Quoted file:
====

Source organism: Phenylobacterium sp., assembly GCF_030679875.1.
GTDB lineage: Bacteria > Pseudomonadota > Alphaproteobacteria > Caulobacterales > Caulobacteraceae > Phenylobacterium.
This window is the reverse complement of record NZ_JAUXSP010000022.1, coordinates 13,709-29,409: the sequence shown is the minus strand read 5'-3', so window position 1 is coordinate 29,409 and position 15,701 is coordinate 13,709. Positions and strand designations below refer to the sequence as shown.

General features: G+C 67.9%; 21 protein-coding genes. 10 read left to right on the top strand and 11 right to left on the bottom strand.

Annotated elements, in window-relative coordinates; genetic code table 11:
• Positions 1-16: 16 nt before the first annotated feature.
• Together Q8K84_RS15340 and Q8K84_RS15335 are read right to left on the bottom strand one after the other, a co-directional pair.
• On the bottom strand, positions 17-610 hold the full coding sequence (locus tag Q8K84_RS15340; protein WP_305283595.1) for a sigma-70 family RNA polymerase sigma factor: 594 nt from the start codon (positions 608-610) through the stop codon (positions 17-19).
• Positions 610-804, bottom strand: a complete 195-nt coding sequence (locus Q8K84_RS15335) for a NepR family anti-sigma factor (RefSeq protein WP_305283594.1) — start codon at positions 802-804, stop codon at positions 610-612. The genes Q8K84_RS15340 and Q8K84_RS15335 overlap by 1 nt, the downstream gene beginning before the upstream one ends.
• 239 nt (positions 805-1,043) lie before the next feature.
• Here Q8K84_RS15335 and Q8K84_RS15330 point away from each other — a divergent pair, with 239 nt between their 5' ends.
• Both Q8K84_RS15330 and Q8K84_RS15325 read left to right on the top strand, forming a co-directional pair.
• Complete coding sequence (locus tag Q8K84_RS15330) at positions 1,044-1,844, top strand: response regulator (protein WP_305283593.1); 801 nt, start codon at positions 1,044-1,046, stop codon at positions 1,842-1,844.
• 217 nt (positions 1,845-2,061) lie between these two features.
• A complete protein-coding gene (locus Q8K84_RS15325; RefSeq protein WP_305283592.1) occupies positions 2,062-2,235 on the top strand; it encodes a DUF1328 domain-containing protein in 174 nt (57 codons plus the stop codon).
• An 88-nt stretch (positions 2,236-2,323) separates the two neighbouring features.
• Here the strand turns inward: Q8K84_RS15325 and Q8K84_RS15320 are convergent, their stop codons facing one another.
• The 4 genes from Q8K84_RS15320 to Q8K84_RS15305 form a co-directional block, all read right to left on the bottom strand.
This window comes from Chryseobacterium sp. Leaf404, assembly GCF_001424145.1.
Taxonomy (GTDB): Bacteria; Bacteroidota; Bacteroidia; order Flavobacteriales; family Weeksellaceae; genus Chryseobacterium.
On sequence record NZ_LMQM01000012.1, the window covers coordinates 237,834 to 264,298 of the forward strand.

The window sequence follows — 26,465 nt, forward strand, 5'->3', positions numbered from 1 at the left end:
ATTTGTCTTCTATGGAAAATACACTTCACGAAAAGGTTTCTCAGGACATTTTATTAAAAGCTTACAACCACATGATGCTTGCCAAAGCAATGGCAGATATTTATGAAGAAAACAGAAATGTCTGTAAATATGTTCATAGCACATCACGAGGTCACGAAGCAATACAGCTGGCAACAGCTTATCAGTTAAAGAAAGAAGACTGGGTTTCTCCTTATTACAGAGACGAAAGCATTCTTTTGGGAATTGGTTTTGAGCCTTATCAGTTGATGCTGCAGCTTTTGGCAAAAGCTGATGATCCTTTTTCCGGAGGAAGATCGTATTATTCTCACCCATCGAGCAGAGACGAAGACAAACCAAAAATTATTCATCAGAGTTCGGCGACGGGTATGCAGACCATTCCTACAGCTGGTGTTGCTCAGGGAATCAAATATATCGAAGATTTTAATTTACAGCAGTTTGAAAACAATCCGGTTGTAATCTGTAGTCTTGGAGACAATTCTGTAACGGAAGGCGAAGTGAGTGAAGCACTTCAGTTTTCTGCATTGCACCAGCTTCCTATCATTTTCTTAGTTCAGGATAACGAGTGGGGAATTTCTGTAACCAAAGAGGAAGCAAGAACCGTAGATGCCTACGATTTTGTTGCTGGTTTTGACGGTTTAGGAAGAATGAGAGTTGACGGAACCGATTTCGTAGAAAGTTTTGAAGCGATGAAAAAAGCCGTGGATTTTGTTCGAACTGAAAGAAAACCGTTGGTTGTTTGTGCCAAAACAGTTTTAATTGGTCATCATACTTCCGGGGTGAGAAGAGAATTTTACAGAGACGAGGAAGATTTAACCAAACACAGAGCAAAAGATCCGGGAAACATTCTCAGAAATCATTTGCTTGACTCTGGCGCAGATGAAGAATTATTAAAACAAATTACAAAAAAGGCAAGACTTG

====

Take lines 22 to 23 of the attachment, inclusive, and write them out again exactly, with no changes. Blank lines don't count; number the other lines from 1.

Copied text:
The window sequence follows — 26,465 nt, forward strand, 5'->3', positions numbered from 1 at the left end:
ATTTGTCTTCTATGGAAAATACACTTCACGAAAAGGTTTCTCAGGACATTTTATTAAAAGCTTACAACCACATGATGCTTGCCAAAGCAATGGCAGATATTTATGAAGAAAACAGAAATGTCTGTAAATATGTTCATAGCACATCACGAGGTCACGAAGCAATACAGCTGGCAACAGCTTATCAGTTAAAGAAAGAAGACTGGGTTTCTCCTTATTACAGAGACGAAAGCATTCTTTTGGGAATTGGTTTTGAGCCTTATCAGTTGATGCTGCAGCTTTTGGCAAAAGCTGATGATCCTTTTTCCGGAGGAAGATCGTATTATTCTCACCCATCGAGCAGAGACGAAGACAAACCAAAAATTATTCATCAGAGTTCGGCGACGGGTATGCAGACCATTCCTACAGCTGGTGTTGCTCAGGGAATCAAATATATCGAAGATTTTAATTTACAGCAGTTTGAAAACAATCCGGTTGTAATCTGTAGTCTTGGAGACAATTCTGTAACGGAAGGCGAAGTGAGTGAAGCACTTCAGTTTTCTGCATTGCACCAGCTTCCTATCATTTTCTTAGTTCAGGATAACGAGTGGGGAATTTCTGTAACCAAAGAGGAAGCAAGAACCGTAGATGCCTACGATTTTGTTGCTGGTTTTGACGGTTTAGGAAGAATGAGAGTTGACGGAACCGATTTCGTAGAAAGTTTTGAAGCGATGAAAAAAGCCGTGGATTTTGTTCGAACTGAAAGAAAACCGTTGGTTGTTTGTGCCAAAACAGTTTTAATTGGTCATCATACTTCCGGGGTGAGAAGAGAATTTTACAGAGACGAGGAAGATTTAACCAAACACAGAGCAAAAGATCCGGGAAACATTCTCAGAAATCATTTGCTTGACTCTGGCGCAGATGAAGAATTATTAAAACAAATTACAAAAAAGGCAAGACTTG